Pre-migration, we didn’t do any content optimisation as part of our on-page SEO strategy. 

The client was very picky about the content on each landing page and since the approval process was already quite slow, we didn’t want to add an extra bottleneck to our process. 

We also felt it would be better to push for this again post-migration when the 4 sites became one authority site and we could manage it more effectively. 

NOTE FOR CLIENTS: It’s almost always best to trust your SEO agency with content and/or delegate at least one or more members of your internal team to work on creating or editing any changes to content. This makes implementing new content and content changes quick and efficient. How fast you can build out quality content is one of the most important drivers of growth for SEO. If your SEO agency/freelancer regularly turns around poor content, it may be time to reconsider them or delegate more internal resources to help if the topic is more technical.

Need help? Let us take the whole process off your hands


Staff Training and Consultation

We trained members of the client’s staff who wrote blogs on the correct way to create outlines, optimise content and on-page SEO after the site migration was complete. 

Their staff were fantastic and so eager to learn but unfortunately, were pulled apart in every direction to the point they couldn’t always prioritise the SEO campaign (more on this later).

When Covid kicked in, this was understandably even more difficult as the client was reduced to a skeleton team of staff. 

Content Briefs

We pushed for, and it was agreed, to build out and focus on one content cluster and topic silo every month for priority locations. 

We performed keyword research and then competitor analysis in Surfer SEO to create content briefs for blogs (inside Surfer’s “Content Editor”) which would help the client build topical authority and indirectly increase rankings of products and money pages via internally linking these blogs to those priority pages. 

Hypothetical example: 

  • we want to rank for the money page “Holidays to Antarctica”
  • we researched and created a brief for the blog “Top 10 Things to do in Antarctica” to be written with an internal link back to the money page and other relevant blogs in the topic cluster.

Unfortunately, it was rare that the marketing staff had an opportunity to build out these blogs. 

We ended up focusing this process more on their many landing/sales pages..

On-Page Audits of Money Pages With Surfer

The money pages of these same topic clusters were also audited and benchmarked vs competitors in Surfer SEO using their “content editor” and “SERP Analyzer” functions. 

We first performed a Screaming Frog audit to pull down all of the urls in a particular topic silo (i.e. Antarctica), and we got to work copying the content of those pages into Surfer’s content editor and looked for areas where we could naturally increase the content score vs our competitors using Google’s own NLP algorithm. 

We input our suggestions and edits into Surfer’s Content editor for the client to have a look at. 

This was DIFFICULT and time-consuming as there’s no real way to offer suggestions in Surfer’s content editor.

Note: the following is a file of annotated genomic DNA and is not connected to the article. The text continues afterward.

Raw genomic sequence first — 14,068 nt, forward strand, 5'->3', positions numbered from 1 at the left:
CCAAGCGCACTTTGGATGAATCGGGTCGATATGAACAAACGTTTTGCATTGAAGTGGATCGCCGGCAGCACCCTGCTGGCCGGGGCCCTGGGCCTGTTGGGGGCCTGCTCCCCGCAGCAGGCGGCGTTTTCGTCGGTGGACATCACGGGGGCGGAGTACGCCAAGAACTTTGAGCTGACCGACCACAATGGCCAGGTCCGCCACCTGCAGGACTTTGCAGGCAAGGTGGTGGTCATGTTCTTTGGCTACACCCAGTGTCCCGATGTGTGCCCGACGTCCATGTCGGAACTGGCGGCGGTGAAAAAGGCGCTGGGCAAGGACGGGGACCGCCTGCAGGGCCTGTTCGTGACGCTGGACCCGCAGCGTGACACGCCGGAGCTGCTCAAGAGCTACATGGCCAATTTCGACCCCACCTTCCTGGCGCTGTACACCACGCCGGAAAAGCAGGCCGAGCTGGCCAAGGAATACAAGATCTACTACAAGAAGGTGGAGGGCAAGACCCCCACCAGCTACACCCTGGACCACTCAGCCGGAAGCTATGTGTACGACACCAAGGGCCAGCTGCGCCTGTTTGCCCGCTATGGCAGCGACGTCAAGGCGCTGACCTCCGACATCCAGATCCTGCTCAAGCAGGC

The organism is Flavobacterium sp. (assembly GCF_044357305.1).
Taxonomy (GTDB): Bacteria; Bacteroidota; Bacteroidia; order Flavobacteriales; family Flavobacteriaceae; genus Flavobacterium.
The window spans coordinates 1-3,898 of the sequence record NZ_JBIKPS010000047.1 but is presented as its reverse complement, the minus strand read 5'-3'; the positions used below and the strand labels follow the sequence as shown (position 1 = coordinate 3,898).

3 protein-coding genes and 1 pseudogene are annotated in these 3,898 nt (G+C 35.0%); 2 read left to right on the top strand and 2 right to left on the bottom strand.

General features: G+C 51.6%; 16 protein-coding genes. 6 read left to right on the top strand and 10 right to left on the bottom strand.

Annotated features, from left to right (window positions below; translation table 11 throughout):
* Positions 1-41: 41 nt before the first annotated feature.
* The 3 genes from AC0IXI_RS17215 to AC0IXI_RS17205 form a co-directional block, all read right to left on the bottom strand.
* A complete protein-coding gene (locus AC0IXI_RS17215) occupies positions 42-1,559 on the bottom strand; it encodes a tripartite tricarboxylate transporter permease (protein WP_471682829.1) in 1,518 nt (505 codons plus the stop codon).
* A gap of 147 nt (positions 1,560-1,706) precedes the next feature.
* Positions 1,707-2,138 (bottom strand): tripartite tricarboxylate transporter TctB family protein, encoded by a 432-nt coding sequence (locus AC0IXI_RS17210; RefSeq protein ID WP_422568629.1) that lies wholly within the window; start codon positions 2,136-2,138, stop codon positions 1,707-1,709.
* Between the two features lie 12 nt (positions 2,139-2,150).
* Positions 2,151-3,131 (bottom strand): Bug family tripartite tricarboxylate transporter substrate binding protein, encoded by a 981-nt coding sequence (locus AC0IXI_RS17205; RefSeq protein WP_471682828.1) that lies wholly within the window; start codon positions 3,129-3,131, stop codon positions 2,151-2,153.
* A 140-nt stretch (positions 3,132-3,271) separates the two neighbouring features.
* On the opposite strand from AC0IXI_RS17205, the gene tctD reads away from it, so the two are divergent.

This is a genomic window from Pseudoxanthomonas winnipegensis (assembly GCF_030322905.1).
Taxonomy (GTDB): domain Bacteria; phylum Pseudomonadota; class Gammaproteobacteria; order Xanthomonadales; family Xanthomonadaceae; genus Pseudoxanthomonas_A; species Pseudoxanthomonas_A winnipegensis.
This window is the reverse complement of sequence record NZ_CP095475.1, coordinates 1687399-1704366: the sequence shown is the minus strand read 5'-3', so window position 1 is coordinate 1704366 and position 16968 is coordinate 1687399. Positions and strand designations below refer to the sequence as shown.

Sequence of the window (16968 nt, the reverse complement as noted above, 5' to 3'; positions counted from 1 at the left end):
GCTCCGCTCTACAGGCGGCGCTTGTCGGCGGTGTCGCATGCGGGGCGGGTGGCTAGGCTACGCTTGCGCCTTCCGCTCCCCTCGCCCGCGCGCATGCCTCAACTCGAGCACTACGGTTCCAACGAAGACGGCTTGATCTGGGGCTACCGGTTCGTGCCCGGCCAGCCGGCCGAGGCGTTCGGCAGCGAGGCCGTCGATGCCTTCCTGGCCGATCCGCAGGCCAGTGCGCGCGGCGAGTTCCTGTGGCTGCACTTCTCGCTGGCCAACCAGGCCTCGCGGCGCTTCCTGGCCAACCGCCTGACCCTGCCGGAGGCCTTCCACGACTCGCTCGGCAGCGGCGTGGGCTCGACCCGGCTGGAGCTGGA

We just added our suggestions in italic and put a line through the text we’d changed or suggested deleting. 

Unfortunately, this isn’t ideal as it may impact the content score in Surfer negatively or positively until the final edited text remains in the editor. 

This would be made much easier if the awesome team at Surfer added a “suggesting” tool like there is in Google Docs, into their own editor. (Can you hear us, Surfer team? 😉 )

The workaround is that you can add Surfer as an extension into Google Docs, so it’s no biggie. 

We just liked working inside their default editor because the client was using the old WordPress editor and copy-pasting content directly from G Docs into the old WP editor came with very annoying and time-consuming formatting problems. 

Anyway, we digress. 

We made our way through a few of the most important money pages in the assigned topic cluster for the month and gave our suggested edits. 

We then sent over the link to the client for approval. 

It was a slow and painstaking process that could have been quicker if we were given carte blanche trust to edit what pages we felt needed it directly inside WordPress, but we understand why we weren’t. 

Clients often want full control of their voice and wording.

These are million dollar businesses we’re talking about. 

But clients, if you can trust your agency enough to remove yourself as the bottleneck in this process, you’ll find much faster growth. 

And agencies, you need to be well versed with the client’s tone, voice and products to earn this trust. 

Backlink Audits & Optimisation


Backlinks and building authority were the main priority for this moment and formed the bulk of the work we did to move the needle at this point. 

While we knew the sites were moving over to one large authority domain/site, building links for the priority holiday locations and holiday types on the mini-sites would also carry authority over to the main site after migration (as long as our dev team implemented their url redirects correctly). 

We improved their authority greatly with a highly targeted guest posting and niche edit outreach campaign.

Here’s what we did..

Backlink Audit

To start with, we needed a plan of action instead of building links randomly. 

We added a column to the on-page audit spreadsheet we mentioned in the previous section to show how many backlinks each url had on the mini-sites. 

From there we could do two things: 

  • See how many links our individual pages had vs the top 10 results in Google (and build links accordingly)
  • Perform an anchor text audit for each page to create a strategy that made sure we were building links with enough anchor text diversity (if you spam the same anchor text for every link you build, you risk a penalty)  

We used SEM Rush for this task, but you can use whatever tool you want, whether that’s Ahrefs, Majestic or another tool that tracks links. 

We spoke to the client and agreed which pages and services were their priorities, converted the best and/or made them the most money.